The Financial Times got 24 ad exchanges to stop spoofing its site

The Financial Times’ fight against domain spoofing is paying off.

After catching 25 ad exchanges misrepresenting access to its inventory in September, the business news publisher took its fraud-fighting test a step further by purchasing counterfeit inventory that purported to be the FT’s to see which vendors were still selling fake FT impressions. Over few days at the end of October, the FT spent $500 on inventory that claimed to be

The publisher found that 24 of the 25 exchanges had stopped spoofing the FT’s domain since the publisher called out the tech vendors that were selling the mislabeled inventory, said Jessica Barrett, global head of programmatic at the Financial Times. She wouldn’t say which vendor continues to misrepresent access to FT inventory.

“I was pleasantly surprised by how many exchanges were willing to work with us to fix this issue,” Barrett said, addressing the Digiday Programmatic Media Summit in New Orleans. “It was much less worse than I originally anticipated.”

In September, the FT ran a test to see which exchanges claimed to have access to its inventory and found that 10 display exchanges and 15 video exchanges falsely claimed to sell its video inventory. The FT estimated the value of the fraudulent inventory to be $1.3 million a month. The publisher demanded that several ad tech vendors, including Oath, SpotX and FreeWheel, stop representing access to its inventory.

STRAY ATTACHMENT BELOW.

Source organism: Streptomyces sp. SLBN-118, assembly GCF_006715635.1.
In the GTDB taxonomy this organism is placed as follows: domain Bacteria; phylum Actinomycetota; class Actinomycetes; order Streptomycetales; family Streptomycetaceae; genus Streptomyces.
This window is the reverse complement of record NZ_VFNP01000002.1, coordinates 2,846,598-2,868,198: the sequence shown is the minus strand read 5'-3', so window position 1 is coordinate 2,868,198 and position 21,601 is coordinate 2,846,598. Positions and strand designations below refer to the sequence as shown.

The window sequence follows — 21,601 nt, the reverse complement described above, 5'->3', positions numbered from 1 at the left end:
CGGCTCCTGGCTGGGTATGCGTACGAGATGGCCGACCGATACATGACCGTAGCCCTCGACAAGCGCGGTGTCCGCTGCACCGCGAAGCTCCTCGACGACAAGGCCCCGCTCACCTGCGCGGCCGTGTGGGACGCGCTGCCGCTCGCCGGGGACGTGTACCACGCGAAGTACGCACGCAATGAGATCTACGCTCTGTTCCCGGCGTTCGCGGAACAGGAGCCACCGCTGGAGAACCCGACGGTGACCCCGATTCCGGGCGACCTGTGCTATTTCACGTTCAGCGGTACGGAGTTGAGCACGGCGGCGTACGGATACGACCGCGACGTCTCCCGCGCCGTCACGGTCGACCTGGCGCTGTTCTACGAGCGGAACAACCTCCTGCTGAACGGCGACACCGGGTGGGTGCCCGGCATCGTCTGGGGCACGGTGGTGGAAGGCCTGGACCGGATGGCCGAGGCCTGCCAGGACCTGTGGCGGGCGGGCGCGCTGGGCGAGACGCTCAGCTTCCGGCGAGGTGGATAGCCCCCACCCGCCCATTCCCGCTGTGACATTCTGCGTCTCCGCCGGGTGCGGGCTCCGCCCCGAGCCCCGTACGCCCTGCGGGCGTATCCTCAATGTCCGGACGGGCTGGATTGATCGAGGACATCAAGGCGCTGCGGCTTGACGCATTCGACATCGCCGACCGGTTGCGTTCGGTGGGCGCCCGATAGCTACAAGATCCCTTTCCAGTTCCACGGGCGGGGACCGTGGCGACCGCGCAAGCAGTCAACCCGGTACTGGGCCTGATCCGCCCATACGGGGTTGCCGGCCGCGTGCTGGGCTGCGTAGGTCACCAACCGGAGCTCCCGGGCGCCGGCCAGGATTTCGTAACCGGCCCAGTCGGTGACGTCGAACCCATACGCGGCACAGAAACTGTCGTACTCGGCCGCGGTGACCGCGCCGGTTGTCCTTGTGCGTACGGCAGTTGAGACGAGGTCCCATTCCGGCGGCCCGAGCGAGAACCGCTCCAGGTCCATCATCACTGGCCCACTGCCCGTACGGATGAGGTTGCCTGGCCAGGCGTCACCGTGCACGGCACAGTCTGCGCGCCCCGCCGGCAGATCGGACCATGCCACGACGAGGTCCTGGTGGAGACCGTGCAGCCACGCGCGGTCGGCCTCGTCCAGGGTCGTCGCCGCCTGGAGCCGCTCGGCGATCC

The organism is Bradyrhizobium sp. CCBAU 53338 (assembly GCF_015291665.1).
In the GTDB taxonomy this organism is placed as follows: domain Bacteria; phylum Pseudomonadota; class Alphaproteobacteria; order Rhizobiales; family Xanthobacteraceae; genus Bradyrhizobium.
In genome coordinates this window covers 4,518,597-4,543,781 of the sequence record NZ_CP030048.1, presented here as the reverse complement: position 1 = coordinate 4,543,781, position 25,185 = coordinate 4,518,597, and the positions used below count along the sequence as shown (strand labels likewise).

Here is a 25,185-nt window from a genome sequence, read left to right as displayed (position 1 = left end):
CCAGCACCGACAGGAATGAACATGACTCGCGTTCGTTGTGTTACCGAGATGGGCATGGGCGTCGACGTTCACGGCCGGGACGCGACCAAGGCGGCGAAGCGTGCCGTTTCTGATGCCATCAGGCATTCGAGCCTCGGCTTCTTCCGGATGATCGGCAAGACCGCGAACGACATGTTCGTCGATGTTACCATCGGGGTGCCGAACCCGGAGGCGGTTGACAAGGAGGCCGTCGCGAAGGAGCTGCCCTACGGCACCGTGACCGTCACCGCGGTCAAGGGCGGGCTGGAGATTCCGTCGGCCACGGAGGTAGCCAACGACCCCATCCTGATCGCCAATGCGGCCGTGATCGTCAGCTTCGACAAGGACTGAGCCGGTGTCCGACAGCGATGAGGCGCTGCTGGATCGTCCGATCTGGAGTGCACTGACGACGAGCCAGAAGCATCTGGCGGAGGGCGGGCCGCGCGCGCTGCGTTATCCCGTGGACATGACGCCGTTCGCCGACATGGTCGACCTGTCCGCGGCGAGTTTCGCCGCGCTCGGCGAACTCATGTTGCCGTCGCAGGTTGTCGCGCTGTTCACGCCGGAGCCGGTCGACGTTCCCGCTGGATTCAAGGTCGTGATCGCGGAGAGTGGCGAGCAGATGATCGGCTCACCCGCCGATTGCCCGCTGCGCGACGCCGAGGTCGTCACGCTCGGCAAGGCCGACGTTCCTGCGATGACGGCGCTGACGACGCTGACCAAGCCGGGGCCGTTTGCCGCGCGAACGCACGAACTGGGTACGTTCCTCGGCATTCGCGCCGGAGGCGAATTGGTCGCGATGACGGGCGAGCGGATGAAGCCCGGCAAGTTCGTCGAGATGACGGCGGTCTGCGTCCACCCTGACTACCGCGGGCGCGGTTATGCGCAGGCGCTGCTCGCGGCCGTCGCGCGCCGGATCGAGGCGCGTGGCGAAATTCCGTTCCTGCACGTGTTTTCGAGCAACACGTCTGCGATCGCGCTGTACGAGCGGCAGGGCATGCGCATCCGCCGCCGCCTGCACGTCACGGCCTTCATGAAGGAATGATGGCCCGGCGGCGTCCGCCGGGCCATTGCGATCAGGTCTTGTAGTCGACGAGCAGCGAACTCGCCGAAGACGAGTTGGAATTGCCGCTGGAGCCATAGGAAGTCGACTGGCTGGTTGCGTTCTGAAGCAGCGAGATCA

Domain spoofing — where unscrupulous publishers and vendors obscure the nature of their traffic to resemble legitimate websites — most obviously hurts ad buyers since it leads them to waste money on junk. It also hurts publishers. The FT’s concern is that fraudulent impressions won’t drive results for advertisers, and if advertisers mistakenly think they’re getting FT inventory, they’ll blame the FT for getting a low return on investment.

The ad industry’s push for transparency likely nudged the vendors to clean up their act once the FT surfaced the amount of domain spoofing occurring in their platforms, Barrett said. With initiatives like the IAB Tech Lab protocol ads.txt — a text file that publishers host on their web servers that lists all the companies authorized to sell their inventory — taking off, vendors have incentive to hop on the clean inventory bandwagon to avoid becoming a pariah.

But just because the vast majority of exchanges stopped selling fake FT impressions once the publisher brought it to their attention doesn’t mean masked URLs claiming to be the FT won’t resurface again on their platforms.

“It’s easy to spot domain spoofing, but it is hard to put the kibosh on it,” Barrett said.

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